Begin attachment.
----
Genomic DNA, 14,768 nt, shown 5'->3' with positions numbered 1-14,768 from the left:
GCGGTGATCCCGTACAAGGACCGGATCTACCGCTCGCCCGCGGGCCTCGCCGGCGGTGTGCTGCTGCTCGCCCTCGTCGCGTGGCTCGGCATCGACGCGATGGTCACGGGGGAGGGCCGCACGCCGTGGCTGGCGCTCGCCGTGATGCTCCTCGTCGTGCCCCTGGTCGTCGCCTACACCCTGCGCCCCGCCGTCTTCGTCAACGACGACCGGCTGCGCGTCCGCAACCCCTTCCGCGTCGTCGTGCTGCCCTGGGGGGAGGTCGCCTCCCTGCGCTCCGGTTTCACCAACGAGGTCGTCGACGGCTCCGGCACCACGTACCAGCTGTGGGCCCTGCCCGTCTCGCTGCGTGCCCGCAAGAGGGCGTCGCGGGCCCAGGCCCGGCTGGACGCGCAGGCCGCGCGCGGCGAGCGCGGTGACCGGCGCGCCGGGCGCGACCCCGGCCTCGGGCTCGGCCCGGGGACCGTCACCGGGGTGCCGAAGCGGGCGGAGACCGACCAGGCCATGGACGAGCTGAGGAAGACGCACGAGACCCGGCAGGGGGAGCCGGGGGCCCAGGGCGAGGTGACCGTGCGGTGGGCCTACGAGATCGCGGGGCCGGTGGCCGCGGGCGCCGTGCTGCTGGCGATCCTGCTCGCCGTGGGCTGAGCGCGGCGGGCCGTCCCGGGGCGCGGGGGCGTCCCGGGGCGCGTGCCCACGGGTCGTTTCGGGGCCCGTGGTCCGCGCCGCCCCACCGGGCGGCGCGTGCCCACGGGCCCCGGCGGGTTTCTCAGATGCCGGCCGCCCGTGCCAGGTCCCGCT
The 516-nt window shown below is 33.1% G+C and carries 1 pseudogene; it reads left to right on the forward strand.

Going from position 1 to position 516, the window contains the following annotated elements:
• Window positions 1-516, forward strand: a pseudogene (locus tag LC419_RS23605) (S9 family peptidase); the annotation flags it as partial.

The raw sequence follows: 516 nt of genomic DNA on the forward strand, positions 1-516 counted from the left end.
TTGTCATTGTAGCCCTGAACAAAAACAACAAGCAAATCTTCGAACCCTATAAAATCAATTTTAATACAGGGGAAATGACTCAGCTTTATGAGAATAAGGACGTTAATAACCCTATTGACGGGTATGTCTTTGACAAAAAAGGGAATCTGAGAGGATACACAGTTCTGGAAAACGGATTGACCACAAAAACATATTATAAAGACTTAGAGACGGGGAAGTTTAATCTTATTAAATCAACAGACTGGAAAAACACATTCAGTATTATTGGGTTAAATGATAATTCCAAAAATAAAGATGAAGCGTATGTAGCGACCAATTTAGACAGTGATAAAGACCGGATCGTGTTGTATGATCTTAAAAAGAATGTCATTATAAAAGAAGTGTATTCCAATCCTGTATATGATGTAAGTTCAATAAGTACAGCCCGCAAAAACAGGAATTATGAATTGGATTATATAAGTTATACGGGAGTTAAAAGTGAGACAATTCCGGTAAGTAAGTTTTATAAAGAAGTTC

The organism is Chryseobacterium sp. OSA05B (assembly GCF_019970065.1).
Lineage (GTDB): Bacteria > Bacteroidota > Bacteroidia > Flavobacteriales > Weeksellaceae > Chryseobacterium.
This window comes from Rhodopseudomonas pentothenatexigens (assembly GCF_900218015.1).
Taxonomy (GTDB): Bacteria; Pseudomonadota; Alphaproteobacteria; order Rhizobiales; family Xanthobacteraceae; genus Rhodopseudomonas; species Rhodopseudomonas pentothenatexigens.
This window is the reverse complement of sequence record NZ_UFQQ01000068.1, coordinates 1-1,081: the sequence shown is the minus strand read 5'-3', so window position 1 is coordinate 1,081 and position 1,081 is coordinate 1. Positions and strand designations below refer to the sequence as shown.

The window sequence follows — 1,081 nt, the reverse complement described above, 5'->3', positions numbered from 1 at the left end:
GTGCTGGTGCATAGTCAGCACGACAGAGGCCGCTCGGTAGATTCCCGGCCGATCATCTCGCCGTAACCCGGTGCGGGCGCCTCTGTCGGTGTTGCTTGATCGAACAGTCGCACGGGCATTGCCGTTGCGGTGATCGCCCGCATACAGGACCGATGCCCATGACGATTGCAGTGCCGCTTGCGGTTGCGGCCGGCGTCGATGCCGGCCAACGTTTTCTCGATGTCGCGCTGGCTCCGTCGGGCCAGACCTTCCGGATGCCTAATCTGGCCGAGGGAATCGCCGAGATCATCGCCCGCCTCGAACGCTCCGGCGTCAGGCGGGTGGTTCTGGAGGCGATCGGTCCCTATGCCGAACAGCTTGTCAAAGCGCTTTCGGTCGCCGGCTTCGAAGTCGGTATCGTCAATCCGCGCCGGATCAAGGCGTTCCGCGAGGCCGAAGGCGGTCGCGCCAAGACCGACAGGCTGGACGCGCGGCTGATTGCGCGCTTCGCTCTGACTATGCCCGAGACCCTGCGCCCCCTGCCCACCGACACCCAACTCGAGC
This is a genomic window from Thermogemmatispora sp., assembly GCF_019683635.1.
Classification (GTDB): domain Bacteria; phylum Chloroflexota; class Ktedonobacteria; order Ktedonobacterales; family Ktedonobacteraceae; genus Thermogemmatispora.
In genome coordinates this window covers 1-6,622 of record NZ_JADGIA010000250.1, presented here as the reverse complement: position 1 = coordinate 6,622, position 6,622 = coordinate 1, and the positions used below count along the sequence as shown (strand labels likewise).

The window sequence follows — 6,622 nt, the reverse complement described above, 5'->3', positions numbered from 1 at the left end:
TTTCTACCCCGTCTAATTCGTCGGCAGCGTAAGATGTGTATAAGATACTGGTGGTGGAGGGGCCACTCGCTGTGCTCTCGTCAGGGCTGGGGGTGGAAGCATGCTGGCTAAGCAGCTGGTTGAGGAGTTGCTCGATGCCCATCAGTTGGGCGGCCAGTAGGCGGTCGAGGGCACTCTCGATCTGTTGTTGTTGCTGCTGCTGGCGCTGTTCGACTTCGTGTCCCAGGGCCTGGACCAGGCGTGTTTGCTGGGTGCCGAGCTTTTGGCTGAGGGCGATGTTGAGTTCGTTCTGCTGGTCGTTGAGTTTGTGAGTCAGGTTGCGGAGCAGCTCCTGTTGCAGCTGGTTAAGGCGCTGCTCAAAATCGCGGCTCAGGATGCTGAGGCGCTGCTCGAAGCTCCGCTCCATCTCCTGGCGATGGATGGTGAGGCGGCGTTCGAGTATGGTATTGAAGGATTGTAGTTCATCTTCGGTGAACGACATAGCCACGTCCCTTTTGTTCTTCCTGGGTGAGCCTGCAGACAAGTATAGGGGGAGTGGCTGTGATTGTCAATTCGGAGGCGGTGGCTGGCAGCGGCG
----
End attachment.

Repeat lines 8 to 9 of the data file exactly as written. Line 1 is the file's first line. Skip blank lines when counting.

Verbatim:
The organism is Chryseobacterium sp. OSA05B (assembly GCF_019970065.1).
Lineage (GTDB): Bacteria > Bacteroidota > Bacteroidia > Flavobacteriales > Weeksellaceae > Chryseobacterium.